Pragmatics III

The Cooperative Principle

Pragmatics deals with the ways in which context (the situation) contributes to meaning.

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Writers of English Conversation textbooks have noticed something important: conversations take place in situations.

An important idea in Pragmatics, suggested by Grice, is that speakers cooperate with each other to make sense of what is being said. So, whatever you say, the listener will always assume that you are trying to cooperate in some way.

Cooperation

Grice suggested that the spirit of cooperation is central to conversation. Do you agree?

Grice suggested that there are also four conversational maxims that are used in addition to the Cooperative Principle.

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Grice’s Maxim of Quantity says that you should not give more or less information than is necessary. In this example, the speaker is giving more information than is necessary. Notice that giving more information than is necessary is the same as giving irrelevant information (see the Maxim of Relation below).

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In this example, the speaker (Wally, drinking coffee) tries to give less information than is appropriate, while technically telling the truth. In other words, he does not want to give relevant information.

The first maxim is the Maxim of Quantity. This just says that you should not say more than is necessary, and you should not say less than is necessary.

The second maxim is the Maxim of Quality. This just means that you should speak the truth. Do not say anything that is false.

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The Maxim of Quality. Do not lie. Wait! Surely the speaker did not really want to die!? That’s a lie, isn’t it?

The third maxim is the Maxim of Relation. This just means that you should say things that are relevant to the conversation. You will notice that the Maxim of Relation and the Maxim of Quantity overlap quite a bit.

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The Maxim of Relation. Only say things that are relevant to the conversation. Is that really different to the Maxim of Quantity?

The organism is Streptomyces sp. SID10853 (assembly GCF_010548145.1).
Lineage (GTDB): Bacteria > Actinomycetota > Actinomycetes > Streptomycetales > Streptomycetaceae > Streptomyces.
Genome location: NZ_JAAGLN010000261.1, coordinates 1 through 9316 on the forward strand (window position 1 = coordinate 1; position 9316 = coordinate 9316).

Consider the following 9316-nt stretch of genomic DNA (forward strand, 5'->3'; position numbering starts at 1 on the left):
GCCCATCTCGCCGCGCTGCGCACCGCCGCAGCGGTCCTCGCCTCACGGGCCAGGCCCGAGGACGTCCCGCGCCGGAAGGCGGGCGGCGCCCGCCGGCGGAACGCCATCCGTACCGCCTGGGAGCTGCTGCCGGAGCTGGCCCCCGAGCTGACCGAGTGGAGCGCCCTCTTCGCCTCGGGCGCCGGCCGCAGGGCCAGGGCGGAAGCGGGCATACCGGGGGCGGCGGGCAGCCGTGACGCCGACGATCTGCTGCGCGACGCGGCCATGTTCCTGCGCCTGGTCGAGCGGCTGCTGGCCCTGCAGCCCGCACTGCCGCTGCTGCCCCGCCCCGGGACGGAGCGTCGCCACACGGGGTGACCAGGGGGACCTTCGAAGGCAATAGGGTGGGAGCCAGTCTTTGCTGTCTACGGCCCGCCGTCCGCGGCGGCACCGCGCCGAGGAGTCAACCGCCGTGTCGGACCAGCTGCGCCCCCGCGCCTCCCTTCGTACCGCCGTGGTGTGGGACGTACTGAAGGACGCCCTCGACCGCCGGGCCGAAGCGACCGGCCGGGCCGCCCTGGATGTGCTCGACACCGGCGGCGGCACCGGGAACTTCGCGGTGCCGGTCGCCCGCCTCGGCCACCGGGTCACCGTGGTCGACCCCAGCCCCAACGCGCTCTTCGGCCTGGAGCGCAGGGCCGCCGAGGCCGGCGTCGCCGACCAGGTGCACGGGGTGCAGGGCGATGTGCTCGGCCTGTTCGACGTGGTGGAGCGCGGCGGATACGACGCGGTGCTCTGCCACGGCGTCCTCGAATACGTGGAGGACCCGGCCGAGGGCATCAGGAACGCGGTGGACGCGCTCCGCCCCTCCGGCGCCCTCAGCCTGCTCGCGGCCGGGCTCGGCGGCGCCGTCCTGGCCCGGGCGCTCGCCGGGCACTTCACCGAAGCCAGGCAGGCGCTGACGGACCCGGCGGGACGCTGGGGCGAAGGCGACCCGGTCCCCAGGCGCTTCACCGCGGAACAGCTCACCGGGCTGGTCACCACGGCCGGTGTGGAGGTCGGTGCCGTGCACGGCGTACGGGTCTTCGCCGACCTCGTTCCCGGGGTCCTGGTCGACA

The fourth maxim is the Maxim of Manner. This just says that you should not say things that are difficult to understand (because they are ambiguous or obscure, for example).

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The Maxim of Manner says that you should try to keep things easy to understand.

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Sometimes things sound clever but it is not always clear what they mean. This violates the Maxim of Manner.

Of course, the problem with these maxims is that they are violated all the time. Actually, it is a bit difficult to find any examples of real conversation that actually obey the maxims!

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Here’s the problem with Grice’s maxims: conversations don’t obey them at all! However, we violate the maxims for a reason.

Grice had an answer to this problem; he said that violations of the maxims lead us to think about what the speaker is implying.

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Speakers are always implying meanings even though the words themselves do not seem to carry those meanings.

In other words, speakers violate these maxims in order to have an intended effect; this is called implicature. Imagine I say “I’m hungry” and you reply “Let me get my cellphone out.” Just looking at the meaning of the utterances, the reply does not seem strictly relevant. You (usually) cannot eat a cellphone! So the reply violates the Maxim of Relation. However, we can use our knowledge about the world and the general assumption that speakers are trying to be cooperative, in order to make sense of it. How would you make sense of this example?

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Here’s another eating example. It is not literally true that I eat books. What am I implying? Why do I use a word like devour here?

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Remember, words by themselves do not actually refer to anything. They need to be used by us in contexts.

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What is the implication here?

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